Anyway we started chatting to him and he wasn’t supposed to be drinking and he wasn’t supposed to be let out of his room in fact. Sharon Arden (Sharon Osbourne) had issued the instructions and he should have had a minder with him. I think he’d been on an all night bender and just been fished out of one of the local canals that he’d fallen into. We chatted at the bar for about two hours or so knocking back a few drinks, but I didn’t have my tape recorder with me and Sheehan thought we ought to get a picture before we were all too f**ked drunk to move.
Ozzy was up for it and said we should go to The Alamo, and The Alamo if you don’t know is the shrine of Texas freedom. Its an old mission and during the war of independence from Mexico, it was a fortress and Davy Crockett, Jim Bowie and all these 180 volunteers died there, defending it against this overwhelming force of Mexicans. It’s a shrine for Americans, generally. Anyway, Sheehan thought this would be perfect and we got down there and there weren’t a lot of people around, and after about ten minutes or so Ozzy decided he really needed a pee.
So, I was looking for somewhere he might go and I turned around and he was p***ed up the f*Ucking front of the Alamo! Sheehan was snapping away and it was hilarious, but the few people who were there were screaming away about the desecration of this landmark and the Texas Rangers and the San Antonio police were even less amused when they turned up. At least two of them had their hands on their pistols and they promptly arrested Ozzy and carted him off.
TM: What was Ozzy doing? Was he protesting?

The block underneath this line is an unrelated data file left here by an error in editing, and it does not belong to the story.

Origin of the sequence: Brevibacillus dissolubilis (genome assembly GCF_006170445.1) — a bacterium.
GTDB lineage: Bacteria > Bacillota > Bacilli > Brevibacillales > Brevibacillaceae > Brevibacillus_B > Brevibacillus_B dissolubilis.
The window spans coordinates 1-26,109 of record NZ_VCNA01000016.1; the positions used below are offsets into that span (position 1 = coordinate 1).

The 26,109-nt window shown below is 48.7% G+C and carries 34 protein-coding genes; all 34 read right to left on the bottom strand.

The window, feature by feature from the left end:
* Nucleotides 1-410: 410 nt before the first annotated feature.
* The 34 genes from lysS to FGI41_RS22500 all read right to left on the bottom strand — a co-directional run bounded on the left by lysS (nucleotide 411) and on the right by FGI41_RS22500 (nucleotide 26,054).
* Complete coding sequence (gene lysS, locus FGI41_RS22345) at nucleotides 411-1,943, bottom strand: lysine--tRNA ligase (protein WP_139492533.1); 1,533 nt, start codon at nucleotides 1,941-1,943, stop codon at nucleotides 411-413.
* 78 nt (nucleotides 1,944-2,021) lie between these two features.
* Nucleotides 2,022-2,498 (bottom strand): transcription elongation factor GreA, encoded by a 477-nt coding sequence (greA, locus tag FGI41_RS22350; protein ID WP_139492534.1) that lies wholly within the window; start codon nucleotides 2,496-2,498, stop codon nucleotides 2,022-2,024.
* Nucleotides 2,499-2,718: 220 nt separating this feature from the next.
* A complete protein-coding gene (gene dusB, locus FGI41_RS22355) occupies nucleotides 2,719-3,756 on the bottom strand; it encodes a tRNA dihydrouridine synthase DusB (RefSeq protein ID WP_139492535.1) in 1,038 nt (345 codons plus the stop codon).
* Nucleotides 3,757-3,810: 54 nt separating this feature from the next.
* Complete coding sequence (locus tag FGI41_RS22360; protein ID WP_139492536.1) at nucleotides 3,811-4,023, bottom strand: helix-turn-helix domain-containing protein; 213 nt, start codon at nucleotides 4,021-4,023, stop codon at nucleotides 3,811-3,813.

AJ: He couldn’t understand what all the fuss was about and as one of the police officers said, ‘You p**s on The Alamo, you p**s on the State of Texas’. The funny thing was one of the Rangers asked if he would have done that at Buckingham Palace? To which Ozzy said, ‘I already did!’ And the Ranger said, ‘What happened then?’ And Ozzy goes, ‘I was arrested.’ And he said, ‘Oh man, we’re taking you in!’
TM: That is so funny! You couldn’t make it up. You were certainly lucky enough to see it all. Is there any one backstage party or one outrageous incident that really sticks in your mind?
AJ: I’d only ever be able to answer that question if I’d been on the road with Queen. The kind of groups I covered didn’t have huge lavish parties or anything like that, so I wasn’t witness to any vast scenes of orgy excess that resembled the last days of the Roman Empire. It was mainly sharing dressing rooms in godforsaken places with bands that would have loved all that, but sadly were never subject to it.
TM: Hanging out with Lou Reed and his transvestite lover was pretty quirky?
AJ: Well, they were perfectly normal. They were like any other loving couple, you know, with real affection between them. Rachel was an incredibly nice person, Lou was the funniest guy I had ever met, I’d just be in tears and I was such a fan as well, and to be that close to him at the time as well.
TM: Having met so many great bands and artists though, what are your thoughts on the music of today?
AJ: I don’t make a huge effort to keep up but there’s just lots of good music still around. I still do a few reviews and I’ve just reviewed an album by an American artist called Ian Felice, who was the lead singer for years of a group called The Felice Brothers and I think its absolutely brilliant. And then the new Peter Perret. You know its great. I’d hardly describe Peter as a new artist but he sounds fantastic.
TM: Good to hear you think there’s still good music around?
AJ: Oh yeah. There’s tonnes of it. A surprising amount not just catches my attention, but holds it. I mean the new Waxahatchee, Out in the Storm is very good I think.
After leaving Melody Maker Allan Jones went on to become the editor of Uncut and win a number of awards for his new incarnation of the magazine. To hear a whole host of other brilliant stories from his life inside the music business make sure you pre-order your copy of his fantastic new book Can’t Stand Up For Falling Down: Rock’n’Roll War Stories HERE. Out on 10th August 2017.